Navigating “Normal”

“Be kind, for everyone you meet is fighting a battle you know nothing about.”

Sometimes when I drop my son off at school in the morning, something will catch my eye and it will take me back to my own years in high school.  I think about how normal life can seem at the time you are living it but, years later, when you look back at that season of your life it really isn’t as normal as you once thought it to be.

It was 1986 and the summer before my freshman year when my mom sat me and my two older brothers down to tell us she had breast cancer. She would have a mastectomy and then go through rounds of radiation and chemotherapy treatment.  My 13 year old mind wasn’t even scared when she told us the news.  My mom would simply have a surgery, heal, and then life would carry on. After all, bad things like parents dying from cancer is something you hear happening to other families…not your family.

I was a shy and extremely insecure teenager.  In a large high school, I was thankful for the marching band and a couple of band friends who I could sit with at lunch time. On the days when they weren’t available, I would quickly gulp down a carton of chocolate milk and go hide in the library to avoid the awkwardness of the cafeteria.

High school seemed normal yet, simultaneously, excruciating. I sank all my energy into studying and getting perfect grades (even graduated 12th in a class of about 900).  I spent my days trying to walk that line between not doing anything stupid that would draw any embarrassing attention to myself and wanting to just be accepted.  I wasn’t unpopular or popular. I did my best just to blend in. I got along okay with pretty much everyone but didn’t seem to fit anywhere specific.

I fixated way too much on body image and struggled with anorexia. I exercised obsessively and watched as the scale dropped from 126lbs down to 88lbs all the while looking at myself in the mirror still believing my butt and thighs were way too big.  When my concerned parents confronted me about my refusal to eat dinner and opt for a small bowl of cereal instead,  I would tell them I was fine. I reassured them I hadn’t lost anymore weight and still weighed 100lbs.  It wasn’t until my starving body began fighting back when I decided to seek help.  I was eating practically nothing and, one morning, I stepped on the scale to discover I had gained a pound back. In panic mode, I tried to stick my finger down my throat but just couldn’t bring myself to go through with it. I went to my mom in tears and she took me to see a dietician so I could learn how to eat healthy.  Looking back on this season, she should have taken me to a psychologist to learn how to cope healthily with the two “c” words: control issues and cancer.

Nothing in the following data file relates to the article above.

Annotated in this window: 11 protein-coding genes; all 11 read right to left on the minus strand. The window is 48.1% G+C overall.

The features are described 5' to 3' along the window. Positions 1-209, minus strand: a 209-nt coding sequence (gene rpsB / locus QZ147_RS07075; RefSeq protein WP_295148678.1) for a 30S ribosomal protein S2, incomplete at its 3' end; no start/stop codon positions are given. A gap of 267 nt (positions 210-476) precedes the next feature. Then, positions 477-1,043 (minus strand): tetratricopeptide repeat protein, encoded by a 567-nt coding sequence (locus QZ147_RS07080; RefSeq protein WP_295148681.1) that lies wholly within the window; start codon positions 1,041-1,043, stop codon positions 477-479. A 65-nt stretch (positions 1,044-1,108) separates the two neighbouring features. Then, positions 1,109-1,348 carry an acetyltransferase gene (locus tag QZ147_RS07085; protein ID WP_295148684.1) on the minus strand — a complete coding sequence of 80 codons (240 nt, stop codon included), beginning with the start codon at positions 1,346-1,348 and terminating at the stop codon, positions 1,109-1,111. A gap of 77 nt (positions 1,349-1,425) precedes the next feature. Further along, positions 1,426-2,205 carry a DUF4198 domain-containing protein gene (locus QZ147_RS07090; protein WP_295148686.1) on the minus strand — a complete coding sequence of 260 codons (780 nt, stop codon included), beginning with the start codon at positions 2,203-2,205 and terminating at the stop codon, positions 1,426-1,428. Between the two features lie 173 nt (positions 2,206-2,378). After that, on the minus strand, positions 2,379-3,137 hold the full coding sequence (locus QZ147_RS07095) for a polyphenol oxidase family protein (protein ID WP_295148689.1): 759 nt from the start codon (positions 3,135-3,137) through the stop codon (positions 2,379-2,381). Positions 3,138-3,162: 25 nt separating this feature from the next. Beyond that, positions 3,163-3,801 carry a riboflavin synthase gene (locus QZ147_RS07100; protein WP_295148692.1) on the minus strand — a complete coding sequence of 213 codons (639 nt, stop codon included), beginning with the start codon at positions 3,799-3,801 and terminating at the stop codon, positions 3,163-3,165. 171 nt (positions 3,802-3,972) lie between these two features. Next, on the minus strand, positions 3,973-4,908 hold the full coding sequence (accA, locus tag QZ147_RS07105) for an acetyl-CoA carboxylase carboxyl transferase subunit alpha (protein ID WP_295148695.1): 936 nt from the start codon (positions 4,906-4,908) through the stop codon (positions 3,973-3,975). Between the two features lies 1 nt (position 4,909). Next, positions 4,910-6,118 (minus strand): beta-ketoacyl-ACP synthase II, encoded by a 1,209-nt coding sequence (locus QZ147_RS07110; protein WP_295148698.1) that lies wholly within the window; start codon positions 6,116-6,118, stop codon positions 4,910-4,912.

About the same time I was ending all the fun days of high school,  I found out that my mom’s cancer had returned; it had metastasized to her bones. She would begin more chemo and radiation treatments. My dad added my name to the bank checking account so I could write checks and do the grocery shopping. I helped take my mom to many of her radiation appointments, 80 miles up the road in Tucson.  I would prepare my mom’s lunch and bring it to her in the living room.  So many of the things were not normal teenage stuff and, yet, I didn’t realize it until years later. 

I often think about those days as I watch all the students walking into my son’s high school.  I wonder what load some of these kids carry with them into the building…detached parents, abuse, divorce, addiction, identity issues, cancer.

I wonder how many kids (and adults) are just trying to make it through their “normal” as best they can.

“Be kind, for everyone you meet is fighting a battle you know nothing about.”

4 thoughts on “Navigating “Normal”

  1. Janet Brown

    I was your mom and my oldest daughter spent her first Christmas break from college doing things that were not “normal” in caring for me. And yes – the things that kids in middle and high school deal with as their “normal” these days would shock so many…I used to wonder how they even got to school on a daily basis. In many cases, school is the most stable part of their lives. Thank you for sharing this. I was thinking I’d sure like to hug that 17 year old Eileen, but then I remembered she is still right there in you. Love you.

    1. Eileen Post author

      I can just imagine how many things you heard and saw as an educator. Grateful for your friendship, Janet!


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